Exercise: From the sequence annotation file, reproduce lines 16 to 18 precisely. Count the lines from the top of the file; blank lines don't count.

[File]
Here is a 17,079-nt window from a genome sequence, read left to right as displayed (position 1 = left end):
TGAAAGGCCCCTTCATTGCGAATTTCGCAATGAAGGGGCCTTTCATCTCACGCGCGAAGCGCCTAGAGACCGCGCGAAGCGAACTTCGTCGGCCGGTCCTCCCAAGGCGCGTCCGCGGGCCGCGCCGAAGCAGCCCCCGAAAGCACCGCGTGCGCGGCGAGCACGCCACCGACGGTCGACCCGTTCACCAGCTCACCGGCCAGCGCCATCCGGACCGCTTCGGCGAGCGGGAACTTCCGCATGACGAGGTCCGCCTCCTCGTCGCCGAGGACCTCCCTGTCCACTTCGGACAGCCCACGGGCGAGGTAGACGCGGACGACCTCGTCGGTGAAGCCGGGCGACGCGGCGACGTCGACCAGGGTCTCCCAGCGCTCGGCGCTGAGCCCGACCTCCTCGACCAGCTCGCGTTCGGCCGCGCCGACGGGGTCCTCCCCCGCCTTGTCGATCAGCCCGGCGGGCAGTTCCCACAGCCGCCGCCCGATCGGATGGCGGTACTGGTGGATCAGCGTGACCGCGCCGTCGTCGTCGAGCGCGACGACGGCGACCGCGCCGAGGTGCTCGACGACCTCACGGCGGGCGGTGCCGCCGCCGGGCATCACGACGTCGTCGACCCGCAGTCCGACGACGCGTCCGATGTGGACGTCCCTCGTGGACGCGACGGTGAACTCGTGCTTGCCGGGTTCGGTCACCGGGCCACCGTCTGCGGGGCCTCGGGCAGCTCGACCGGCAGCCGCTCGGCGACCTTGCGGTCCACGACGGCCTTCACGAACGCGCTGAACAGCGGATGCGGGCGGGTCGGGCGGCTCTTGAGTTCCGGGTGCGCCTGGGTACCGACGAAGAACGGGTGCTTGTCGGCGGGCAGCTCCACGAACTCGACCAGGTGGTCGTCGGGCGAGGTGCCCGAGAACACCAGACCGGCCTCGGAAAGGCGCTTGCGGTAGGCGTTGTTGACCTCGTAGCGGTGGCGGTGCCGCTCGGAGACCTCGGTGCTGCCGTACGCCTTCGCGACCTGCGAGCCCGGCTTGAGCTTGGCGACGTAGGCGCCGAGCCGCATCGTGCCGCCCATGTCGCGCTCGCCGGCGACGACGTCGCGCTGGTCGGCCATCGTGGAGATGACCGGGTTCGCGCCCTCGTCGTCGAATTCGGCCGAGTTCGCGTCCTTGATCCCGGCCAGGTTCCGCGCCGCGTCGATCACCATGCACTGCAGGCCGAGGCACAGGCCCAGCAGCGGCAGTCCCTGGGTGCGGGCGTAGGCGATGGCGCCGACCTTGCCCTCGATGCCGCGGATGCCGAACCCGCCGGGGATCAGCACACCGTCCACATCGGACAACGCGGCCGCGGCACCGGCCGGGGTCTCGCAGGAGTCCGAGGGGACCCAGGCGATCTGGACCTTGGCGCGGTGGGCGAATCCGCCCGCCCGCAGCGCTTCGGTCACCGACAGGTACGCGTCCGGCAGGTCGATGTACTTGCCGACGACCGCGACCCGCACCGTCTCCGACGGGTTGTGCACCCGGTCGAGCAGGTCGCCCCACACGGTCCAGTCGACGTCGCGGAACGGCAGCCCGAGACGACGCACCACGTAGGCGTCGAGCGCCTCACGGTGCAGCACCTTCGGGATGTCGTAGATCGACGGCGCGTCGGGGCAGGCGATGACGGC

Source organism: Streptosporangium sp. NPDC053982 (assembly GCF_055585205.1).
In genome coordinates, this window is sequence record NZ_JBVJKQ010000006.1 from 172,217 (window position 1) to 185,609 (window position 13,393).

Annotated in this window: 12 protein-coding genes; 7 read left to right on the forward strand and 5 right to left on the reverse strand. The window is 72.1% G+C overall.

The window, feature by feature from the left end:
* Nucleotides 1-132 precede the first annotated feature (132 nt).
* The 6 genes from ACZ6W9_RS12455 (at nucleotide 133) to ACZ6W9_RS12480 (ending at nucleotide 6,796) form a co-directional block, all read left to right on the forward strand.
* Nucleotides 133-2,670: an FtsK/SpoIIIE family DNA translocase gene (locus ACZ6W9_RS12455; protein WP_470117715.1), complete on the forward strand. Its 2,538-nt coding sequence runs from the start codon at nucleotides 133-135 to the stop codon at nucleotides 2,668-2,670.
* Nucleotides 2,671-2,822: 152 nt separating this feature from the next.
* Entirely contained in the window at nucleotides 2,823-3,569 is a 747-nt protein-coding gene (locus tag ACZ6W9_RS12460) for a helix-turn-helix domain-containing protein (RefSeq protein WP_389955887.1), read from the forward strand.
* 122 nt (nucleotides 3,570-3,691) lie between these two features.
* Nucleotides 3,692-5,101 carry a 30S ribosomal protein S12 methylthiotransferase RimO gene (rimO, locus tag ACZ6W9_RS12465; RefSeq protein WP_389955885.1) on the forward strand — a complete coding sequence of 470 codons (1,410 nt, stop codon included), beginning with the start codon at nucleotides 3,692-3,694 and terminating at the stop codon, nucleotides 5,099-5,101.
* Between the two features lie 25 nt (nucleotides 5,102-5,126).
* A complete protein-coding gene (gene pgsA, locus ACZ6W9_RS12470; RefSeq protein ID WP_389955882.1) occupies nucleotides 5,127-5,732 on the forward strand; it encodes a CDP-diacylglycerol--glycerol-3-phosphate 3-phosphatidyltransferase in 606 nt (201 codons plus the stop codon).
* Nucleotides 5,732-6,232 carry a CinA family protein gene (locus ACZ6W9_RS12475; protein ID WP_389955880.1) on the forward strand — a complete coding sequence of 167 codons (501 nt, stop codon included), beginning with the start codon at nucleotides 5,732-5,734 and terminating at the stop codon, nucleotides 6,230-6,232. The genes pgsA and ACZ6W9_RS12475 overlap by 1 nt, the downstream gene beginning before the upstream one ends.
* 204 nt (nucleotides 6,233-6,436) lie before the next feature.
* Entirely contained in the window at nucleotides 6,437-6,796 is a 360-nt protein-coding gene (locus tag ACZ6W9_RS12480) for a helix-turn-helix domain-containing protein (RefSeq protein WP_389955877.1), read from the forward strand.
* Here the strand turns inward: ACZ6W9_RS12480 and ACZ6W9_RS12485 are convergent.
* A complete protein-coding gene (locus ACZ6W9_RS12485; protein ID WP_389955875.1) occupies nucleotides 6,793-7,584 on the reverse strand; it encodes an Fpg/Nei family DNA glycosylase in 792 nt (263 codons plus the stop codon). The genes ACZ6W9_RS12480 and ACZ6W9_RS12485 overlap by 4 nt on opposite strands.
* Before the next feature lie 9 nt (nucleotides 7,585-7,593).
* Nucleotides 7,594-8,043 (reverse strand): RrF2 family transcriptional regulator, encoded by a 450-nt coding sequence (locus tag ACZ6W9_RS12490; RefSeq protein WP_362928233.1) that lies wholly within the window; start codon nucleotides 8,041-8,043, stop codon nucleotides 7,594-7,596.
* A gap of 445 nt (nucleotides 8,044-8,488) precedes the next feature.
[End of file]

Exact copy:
* Nucleotides 5,732-6,232 carry a CinA family protein gene (locus ACZ6W9_RS12475; protein ID WP_389955880.1) on the forward strand — a complete coding sequence of 167 codons (501 nt, stop codon included), beginning with the start codon at nucleotides 5,732-5,734 and terminating at the stop codon, nucleotides 6,230-6,232. The genes pgsA and ACZ6W9_RS12475 overlap by 1 nt, the downstream gene beginning before the upstream one ends.
* 204 nt (nucleotides 6,233-6,436) lie before the next feature.
* Entirely contained in the window at nucleotides 6,437-6,796 is a 360-nt protein-coding gene (locus tag ACZ6W9_RS12480) for a helix-turn-helix domain-containing protein (RefSeq protein WP_389955877.1), read from the forward strand.